Sewing was a special passion for her. She could look at a department store dress, pants, or suit and create an exact replica from patterns she made herself. She loved sewing small delicate Barbie clothes for her children, grandchildren, and nieces, a good way to use small scraps of material — nothing wasted. She could sew with leather and thick denim; no material or project was too challenging for her. She also made countless quilts, many all by herself.

She spent summers in her garden and insured there was plenty to eat by canning the vegetables she grew, lugs of fruit from the local grocery store, and meat from chickens that the whole family took part in butchering. She loved wild, natural plants and made countless arrangements with wheat, oats, flax, barley, wild roses, wormwood, cattails, and a host of other things she found outdoors.

She enjoyed indulging her grandchildren. When Lana, the oldest, was just three, she would make her way through the shelter belt to Grandma’s house, where they would swing together. Grandma taught her the song, “Over the river and through the woods, To Grandmother’s house we go….” For grandson Matthew, whom she called the Inspector, because he snooped through every closet, drawer and cupboard to see what was there, she put together a special box of broken clocks, radios, and other small items. She hid the box in the dining room buffet, so that he could find a treasure. For Katie, little tender heart bear, she always had a special treat and a hug for the times when her feelings were hurt. For Cortney, the General, she had endless time to listen to her detailed reports about what everyone was doing or should be doing. For Collin, her little tag-a-long, who used to follow her everywhere, often hanging on to her leg, as she dragged him along, she had almost endless tolerance and penchant for finding important indoor jobs for him to do, when he would rather have been outside with his parents.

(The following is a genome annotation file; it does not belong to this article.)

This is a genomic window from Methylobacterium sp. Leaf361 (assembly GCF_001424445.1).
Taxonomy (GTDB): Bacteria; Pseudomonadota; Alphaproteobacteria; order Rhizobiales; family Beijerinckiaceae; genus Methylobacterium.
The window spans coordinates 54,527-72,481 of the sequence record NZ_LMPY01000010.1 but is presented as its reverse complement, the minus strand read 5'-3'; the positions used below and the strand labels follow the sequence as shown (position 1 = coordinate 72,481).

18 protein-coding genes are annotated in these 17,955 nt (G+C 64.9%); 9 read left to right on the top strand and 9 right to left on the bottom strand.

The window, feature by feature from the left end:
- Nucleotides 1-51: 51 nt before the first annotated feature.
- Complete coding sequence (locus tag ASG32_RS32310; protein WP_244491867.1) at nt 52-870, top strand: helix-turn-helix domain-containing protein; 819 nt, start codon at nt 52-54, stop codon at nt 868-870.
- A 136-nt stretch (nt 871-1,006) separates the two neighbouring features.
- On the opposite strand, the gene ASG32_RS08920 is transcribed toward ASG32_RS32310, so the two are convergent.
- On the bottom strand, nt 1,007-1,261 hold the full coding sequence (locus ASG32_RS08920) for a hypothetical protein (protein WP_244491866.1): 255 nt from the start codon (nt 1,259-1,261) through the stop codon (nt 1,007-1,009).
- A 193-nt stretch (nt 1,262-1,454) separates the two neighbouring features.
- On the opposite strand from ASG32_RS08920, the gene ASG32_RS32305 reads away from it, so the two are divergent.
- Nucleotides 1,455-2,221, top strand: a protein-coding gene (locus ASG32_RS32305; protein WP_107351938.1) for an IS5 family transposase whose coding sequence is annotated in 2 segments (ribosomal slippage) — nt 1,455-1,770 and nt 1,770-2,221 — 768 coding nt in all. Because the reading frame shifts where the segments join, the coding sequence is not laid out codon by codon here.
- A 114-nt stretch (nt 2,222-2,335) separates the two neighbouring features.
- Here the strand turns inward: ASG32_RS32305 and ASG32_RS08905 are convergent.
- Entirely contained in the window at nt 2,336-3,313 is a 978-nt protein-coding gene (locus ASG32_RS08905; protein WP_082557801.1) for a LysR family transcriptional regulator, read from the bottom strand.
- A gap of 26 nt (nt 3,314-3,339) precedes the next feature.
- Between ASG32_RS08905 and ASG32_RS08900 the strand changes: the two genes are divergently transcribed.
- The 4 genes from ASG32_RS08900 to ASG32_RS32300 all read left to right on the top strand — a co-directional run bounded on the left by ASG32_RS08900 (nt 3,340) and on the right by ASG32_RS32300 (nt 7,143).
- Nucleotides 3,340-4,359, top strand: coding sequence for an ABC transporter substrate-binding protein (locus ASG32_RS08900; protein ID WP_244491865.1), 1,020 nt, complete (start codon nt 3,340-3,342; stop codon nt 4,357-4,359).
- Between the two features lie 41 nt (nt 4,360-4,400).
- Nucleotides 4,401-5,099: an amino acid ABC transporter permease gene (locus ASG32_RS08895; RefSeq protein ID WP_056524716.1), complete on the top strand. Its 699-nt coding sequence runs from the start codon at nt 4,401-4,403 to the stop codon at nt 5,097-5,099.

Lana and Matthew both remember this testament to her ability to keep a cool head. One day, the riding lawnmower plugged while she was mowing. When she stopped the blade to reach under and clear the clog, something malfunctioned, and the blade kept moving. It chopped off the end of her right index finger. Her horrified grandchildren looked on wide-eyed at the bleeding stump. She calmly set them to work looking for the missing finger part while she tended to the injury.

She was preceded in death by her parents, Albert and Martha Meidinger; her husband, Eugene Fischer; her brother, Mark Meidinger; three sisters, Elaine Serr, Florence Henningson, and Marie Job; nine brothers-in-law, Reuben Fischer, Larry Albrecht, Art Serr, Gene Henningson, Jack Job, and Harry Fischer, and Sylvan Lokken, Art Kautz, and Ken Velure; three sisters-in-law, Hilda Fischer, Erma Lokken, and Ramona VeLure; five nephews Mike Fischer, Darold Lokken, Keith Bundrock, and Tom Fischer, and Rod Fischer, and a son-in-law, Wayne Olson.

Survivors include her three children David Fischer, Judy Olson, and Debra (Sidney) Sandbulte; two sisters, Barbara (Jon) Jund and JoAnn (Jack) Weber; a brother, Wayne (Diane) Meidinger; six grandchildren, Lana Fischer, Paul Olson, Matthew Olson, Katie (Jack) Sandbulte-Spear, Cortney (Luke) Roskamp, and Collin (McKenna) Fischer; and two great-grandchildren, Sydney and Sloan Spear.

Memorials may be directed to the Foster Grandparents/Senior Companions Program in Rock Valley, Iowa, or the Eureka Reformed Church.


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Previous Events

Family Visitation

Thursday

7

Mar

5:30 PM 3/7/2019 5:30:00 PM - 7:00 PM 3/7/2019 7:00:00 PM
Oolman Funeral Home - Hull

319 Black Forest Road
Hull, IA 51239

Oolman Funeral Home - Hull
319 Black Forest Road Hull 51239 IA
United States

Funeral Service

Thursday

7

Mar

7:00 PM 3/7/2019 7:00:00 PM
Oolman Funeral Home - Hull

319 Black Forest Road
Hull, IA 51239

Oolman Funeral Home - Hull
319 Black Forest Road Hull 51239 IA
United States

Memorial Contribution

Eureka Reformed Church

310 F Avenue
Eureka, SD 57437

Foster Grandparents / Senior Companions Program